Taking advantage of mid-week discounts
One of the many advantages of home-education is the freedom to jet off as and when you please without having to worry about school. I booked a trip to France on the Eurostar taking advantage of their midweek discounts, which enable you to go to Paris for £29 one way or £58 return.
We left St Pancras at 9am and arrived in Paris, Gare Du Nord, in the early afternoon. I was a bit too shell-shocked to cope with the metro and chose to travel by the easiest option, the bus. We took the number 42 to the Eiffel tower, which was a bit of a long haul; It took 50 minutes. And thank God that most of Paris speak some English otherwise we’d have been in trouble, but it would have been nice to have spoken some French, had I prepared a little.
The Eiffel tower is pretty imposing; I would have been far happier to have appreciated the iconic structure from the ground, but Kai wanted to go to the top. So up to the summit we went. My God, what a nightmare. If you’re like me and have a big problem with heights, then even being in a lift that goes up very high can be a problem. But knowing that you are going 100s of metres up a piece of metal is mortifying, and the higher up the narrower it gets..
Many of the visitors went out onto the terrace area, but that was too much for me. I just wanted to get down. Kai even went up the stairs to the pinnacle. He managed to take some nice pictures, something I was unable to do the whole time we were up the Eiffel tower.
Next stop, the Louvre
I had wanted to visit the Louvre ever since I had heard it was only place you could see the Mona Lisa. Prior to go going to Paris I did a little research on the museum and planned to see at least a handful of some of the most famous pieces: The Raft of Medusa, Aphrodite, Winged victory, and John the Baptist by Leonardo Da Vinci. Online commentators suggest making a plan as there is so much to see. But by some happy accident we managed to see most of the popular pieces without referring to a map. We found our way to the Mona Lisa by constantly bugging security. When at last we found her, she was a real sight to see..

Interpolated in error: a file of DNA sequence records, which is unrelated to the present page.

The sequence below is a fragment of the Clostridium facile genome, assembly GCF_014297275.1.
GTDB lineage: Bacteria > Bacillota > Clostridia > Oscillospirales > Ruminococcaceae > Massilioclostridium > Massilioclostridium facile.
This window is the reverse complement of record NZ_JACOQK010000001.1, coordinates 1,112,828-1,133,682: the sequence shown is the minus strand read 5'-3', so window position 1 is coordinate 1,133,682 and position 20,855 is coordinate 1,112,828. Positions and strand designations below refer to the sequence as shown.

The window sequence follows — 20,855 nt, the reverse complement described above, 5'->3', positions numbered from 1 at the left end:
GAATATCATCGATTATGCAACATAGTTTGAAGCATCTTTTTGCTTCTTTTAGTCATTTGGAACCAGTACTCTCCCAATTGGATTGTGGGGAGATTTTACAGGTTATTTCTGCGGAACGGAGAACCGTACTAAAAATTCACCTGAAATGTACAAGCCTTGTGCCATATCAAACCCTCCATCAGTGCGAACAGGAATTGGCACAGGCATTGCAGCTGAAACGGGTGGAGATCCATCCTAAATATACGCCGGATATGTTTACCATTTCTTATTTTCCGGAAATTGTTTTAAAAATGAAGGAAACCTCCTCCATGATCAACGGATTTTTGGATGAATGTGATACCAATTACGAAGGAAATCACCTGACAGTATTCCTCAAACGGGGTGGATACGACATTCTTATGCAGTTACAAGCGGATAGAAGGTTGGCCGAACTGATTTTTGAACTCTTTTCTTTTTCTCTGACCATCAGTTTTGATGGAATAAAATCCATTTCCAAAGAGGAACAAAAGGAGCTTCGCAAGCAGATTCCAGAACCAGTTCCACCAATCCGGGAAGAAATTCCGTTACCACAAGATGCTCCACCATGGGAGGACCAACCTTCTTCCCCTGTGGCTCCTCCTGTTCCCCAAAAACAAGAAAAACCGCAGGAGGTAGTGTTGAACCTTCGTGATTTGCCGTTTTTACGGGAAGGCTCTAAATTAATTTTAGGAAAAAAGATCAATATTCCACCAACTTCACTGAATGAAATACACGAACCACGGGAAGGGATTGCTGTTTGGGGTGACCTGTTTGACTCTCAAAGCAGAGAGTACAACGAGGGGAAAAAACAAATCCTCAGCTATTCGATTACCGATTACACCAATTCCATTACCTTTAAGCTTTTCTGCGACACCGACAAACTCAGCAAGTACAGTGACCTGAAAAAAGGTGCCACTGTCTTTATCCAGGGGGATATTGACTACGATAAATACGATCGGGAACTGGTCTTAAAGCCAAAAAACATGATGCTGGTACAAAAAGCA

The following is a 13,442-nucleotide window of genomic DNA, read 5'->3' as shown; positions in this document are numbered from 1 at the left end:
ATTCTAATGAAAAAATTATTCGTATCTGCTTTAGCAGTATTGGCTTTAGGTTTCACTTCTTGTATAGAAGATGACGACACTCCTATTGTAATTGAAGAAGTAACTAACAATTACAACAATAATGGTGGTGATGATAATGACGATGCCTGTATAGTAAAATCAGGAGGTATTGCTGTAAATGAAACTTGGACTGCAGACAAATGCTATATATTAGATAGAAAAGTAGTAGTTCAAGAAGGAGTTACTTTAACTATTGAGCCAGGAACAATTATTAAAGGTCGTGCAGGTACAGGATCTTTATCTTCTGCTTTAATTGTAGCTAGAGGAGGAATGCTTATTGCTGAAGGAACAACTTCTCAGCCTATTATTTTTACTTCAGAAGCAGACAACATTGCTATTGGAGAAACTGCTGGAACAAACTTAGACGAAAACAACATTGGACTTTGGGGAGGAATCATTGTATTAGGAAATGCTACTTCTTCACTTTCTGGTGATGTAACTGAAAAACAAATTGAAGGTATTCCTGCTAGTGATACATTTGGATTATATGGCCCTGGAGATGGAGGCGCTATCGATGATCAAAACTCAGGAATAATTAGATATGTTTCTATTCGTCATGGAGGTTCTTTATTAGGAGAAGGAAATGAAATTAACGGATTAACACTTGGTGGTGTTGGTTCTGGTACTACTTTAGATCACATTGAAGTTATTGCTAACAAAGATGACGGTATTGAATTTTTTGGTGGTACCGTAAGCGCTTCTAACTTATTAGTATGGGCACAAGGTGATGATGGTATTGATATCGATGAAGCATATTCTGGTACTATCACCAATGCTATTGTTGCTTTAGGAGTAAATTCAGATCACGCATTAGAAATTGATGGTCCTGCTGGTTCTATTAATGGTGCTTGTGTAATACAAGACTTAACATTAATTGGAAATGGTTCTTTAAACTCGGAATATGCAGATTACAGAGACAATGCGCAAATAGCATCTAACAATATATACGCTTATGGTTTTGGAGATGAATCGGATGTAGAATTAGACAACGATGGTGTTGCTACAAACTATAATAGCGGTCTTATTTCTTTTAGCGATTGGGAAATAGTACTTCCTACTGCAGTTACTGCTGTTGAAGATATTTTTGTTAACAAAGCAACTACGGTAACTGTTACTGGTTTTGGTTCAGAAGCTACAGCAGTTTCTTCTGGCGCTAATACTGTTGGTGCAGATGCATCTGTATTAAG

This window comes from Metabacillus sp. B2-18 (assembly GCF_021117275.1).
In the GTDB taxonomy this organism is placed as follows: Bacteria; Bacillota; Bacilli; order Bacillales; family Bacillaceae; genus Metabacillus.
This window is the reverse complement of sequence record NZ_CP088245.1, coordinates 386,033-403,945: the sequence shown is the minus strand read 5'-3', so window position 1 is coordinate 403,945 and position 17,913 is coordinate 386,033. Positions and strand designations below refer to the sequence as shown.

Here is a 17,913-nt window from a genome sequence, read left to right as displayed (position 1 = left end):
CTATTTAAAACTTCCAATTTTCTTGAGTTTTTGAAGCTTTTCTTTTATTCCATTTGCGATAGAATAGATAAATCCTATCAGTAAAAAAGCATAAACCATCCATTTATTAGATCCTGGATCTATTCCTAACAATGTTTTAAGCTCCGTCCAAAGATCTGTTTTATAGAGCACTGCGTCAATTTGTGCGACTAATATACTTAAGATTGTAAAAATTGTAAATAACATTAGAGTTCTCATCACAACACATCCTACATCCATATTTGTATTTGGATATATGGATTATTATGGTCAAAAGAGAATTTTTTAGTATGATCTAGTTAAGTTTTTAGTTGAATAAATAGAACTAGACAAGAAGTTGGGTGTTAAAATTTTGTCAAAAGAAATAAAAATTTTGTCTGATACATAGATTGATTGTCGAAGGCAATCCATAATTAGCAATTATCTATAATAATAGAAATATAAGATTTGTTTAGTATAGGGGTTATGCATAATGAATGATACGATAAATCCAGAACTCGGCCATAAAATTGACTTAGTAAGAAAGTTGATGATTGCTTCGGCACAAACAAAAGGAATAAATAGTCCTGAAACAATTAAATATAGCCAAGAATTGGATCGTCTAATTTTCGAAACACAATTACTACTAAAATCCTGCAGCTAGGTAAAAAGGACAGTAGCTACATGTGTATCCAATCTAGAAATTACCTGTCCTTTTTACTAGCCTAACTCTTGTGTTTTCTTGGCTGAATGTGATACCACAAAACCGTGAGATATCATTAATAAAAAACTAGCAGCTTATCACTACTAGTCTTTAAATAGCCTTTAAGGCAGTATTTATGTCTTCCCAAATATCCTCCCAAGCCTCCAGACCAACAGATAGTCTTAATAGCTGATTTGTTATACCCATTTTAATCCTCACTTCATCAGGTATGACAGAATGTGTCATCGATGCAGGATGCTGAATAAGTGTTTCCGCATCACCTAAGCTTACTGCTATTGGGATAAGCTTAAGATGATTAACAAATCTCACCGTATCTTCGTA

Despite the prior warning about the restricted viewing, the picture is still magnificent and pretty awe-inspiring to see in the flesh. Even Kai, able to sense the reverence around the masterpiece, quietly drank it in. Later, he said he was probably one of the few children in his former class that had seen the Mona Lisa. There is a permanent crowd in front of the picture, so you have to be patient and work your way to the front to get a good pic; it will be worth it. I would suggest after the manic photo taking to take some time, camera down, just to admire it. I was so intent in taking away a memento that I did not take enough time just to really appreciate the beauty of the portrait. Its simple timeless beauty and enduring smile deserved more of my attention.
The Mona Lisa was not the only masterpiece that I was fortunate enough to see. John the Baptist, one of my favourites, was one we simply stumbled upon walking along a corridor. The greatest excitement was caused when we turned a corner and saw the great sphinx. I was thrilled. We only had a short time to go before we had to leave, and had no idea how to find the Egyptian antiquities until we walked right into it. The Sphinx is one not to be missed. It is absolutely breathtaking.